Today’s translation of “Where’s the restroom?” comes from Sheng from Malaysia. Sheng, who is ethnically Chinese, told me his Malay sucks but that he did receive an A+ in Malay class. If you trust grades to be an accurate reflection of one’s abilities, then say this –
“Live in New York City once, but leave before it makes you hard. Live in Northern California once, but leave before it makes you soft.”
I often paraphrase these words from Mary Schmich in the Chicago Tribune when discussing the ineludible influence of unique cities on individuals. Having lived in the Bay Area for several years, I know what it means to start turning soft. And now that I’ve lived in NYC for a few years, I’ve begun to catch my facial expression hardening instinctively at a passerby’s beckon.
So when a stranger offered us bananas as we passed Riverside Church at the onset of our walk down to the People’s Climate March yesterday, I refused and relented only when my friend accepted after an “Are you sure?” But by the end of the march at 34th Street and 11th Avenue, I was grabbing a homemade vegan sandwich and cookie from some lady without hesitation or a second thought.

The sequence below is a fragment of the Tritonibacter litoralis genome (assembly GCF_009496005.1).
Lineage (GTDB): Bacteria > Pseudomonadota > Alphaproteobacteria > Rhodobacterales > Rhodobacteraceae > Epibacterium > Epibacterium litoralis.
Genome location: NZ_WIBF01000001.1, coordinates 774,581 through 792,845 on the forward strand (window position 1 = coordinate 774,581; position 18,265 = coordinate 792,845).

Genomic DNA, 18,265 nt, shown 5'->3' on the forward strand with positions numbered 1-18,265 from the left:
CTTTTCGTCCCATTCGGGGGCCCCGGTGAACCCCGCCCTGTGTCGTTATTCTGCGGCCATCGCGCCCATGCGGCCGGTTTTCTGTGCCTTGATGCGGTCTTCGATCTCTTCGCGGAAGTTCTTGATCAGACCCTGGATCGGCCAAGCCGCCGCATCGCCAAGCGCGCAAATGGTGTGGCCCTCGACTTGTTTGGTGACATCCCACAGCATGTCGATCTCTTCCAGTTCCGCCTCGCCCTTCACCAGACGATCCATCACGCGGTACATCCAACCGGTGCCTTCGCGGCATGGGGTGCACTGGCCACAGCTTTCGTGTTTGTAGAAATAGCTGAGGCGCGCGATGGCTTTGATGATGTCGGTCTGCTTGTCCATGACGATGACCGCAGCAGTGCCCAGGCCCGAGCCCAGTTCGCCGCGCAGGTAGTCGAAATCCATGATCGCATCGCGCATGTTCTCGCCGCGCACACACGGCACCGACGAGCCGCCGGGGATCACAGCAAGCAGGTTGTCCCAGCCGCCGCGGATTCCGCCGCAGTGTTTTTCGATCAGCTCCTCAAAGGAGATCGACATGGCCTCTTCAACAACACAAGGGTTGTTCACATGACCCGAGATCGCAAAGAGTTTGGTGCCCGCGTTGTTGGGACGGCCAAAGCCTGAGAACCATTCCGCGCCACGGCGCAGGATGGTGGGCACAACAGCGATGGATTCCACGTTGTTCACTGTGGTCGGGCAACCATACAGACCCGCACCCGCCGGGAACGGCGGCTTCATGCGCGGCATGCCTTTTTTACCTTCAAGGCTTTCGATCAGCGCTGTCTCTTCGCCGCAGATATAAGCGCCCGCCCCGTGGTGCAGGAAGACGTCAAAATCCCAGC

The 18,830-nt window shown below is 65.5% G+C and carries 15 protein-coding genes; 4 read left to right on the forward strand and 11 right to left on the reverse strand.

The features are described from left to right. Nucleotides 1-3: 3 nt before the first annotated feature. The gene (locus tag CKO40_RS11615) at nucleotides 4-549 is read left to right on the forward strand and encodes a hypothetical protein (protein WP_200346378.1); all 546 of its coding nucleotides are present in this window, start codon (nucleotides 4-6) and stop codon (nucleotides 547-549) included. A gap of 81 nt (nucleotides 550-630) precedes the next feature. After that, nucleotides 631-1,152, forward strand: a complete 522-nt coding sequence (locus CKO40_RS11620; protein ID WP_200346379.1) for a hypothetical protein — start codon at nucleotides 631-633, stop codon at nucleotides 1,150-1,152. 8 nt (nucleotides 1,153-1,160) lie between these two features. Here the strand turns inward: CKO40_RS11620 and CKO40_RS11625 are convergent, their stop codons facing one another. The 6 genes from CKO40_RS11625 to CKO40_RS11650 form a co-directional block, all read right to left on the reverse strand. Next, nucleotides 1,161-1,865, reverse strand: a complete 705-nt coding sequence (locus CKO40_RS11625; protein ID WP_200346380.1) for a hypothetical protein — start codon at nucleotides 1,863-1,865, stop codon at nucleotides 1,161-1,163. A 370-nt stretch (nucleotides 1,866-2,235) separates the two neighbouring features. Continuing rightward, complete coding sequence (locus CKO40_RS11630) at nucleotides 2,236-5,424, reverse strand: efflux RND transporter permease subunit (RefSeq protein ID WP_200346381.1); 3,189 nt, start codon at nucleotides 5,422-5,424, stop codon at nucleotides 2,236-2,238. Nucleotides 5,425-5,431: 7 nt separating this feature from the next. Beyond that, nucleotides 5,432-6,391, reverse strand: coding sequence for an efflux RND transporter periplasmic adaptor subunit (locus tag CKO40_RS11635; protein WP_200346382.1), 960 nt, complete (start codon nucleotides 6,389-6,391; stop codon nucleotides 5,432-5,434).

I think my faith in humanity began to be restored during the 3.8 miles marching in the tremendous crowd. As soon as we reached the rear end of the organized march at 86th Street and started wading through the groups of people preparing banners and rallying, my eyes began to well up in the same way they can at the beauty of an orchestra or a great chorus of voices. And when the timed silence was broken by the palpable roar cascading forward — that — that was something you can’t watch on YouTube or replicate without hundreds of thousands of people.
Hundreds of thousands of people, of course, means very long lines for the limited number of toilets. There were porta potties, called “Port-o-Johns” on the People’s Climate March website, usually in clusters of two. The organizers also provided giant water coolers at a handful of locations and did an excellent job of coordinating such an enormous event. They did a remarkable job getting the word out too. It may have been because I was already looking with interest but I noticed their advertisements all over, including in subway cars and community centers.
There were many spectators for the quasi-parade: bewildered families trying to make their way across for a leisurely Sunday morning in Central Park, photographers and journalists there to report on a historical moment, and people sitting on the sidewalk in front of Upper West Side apartments in lawn chairs I didn’t know they had. I had seen cool things like a 3D chocolate printer and a giraffe robot at the annual Maker Faire the day before, but nothing came even remotely close to being as fascinating as the people at the People’s Climate March.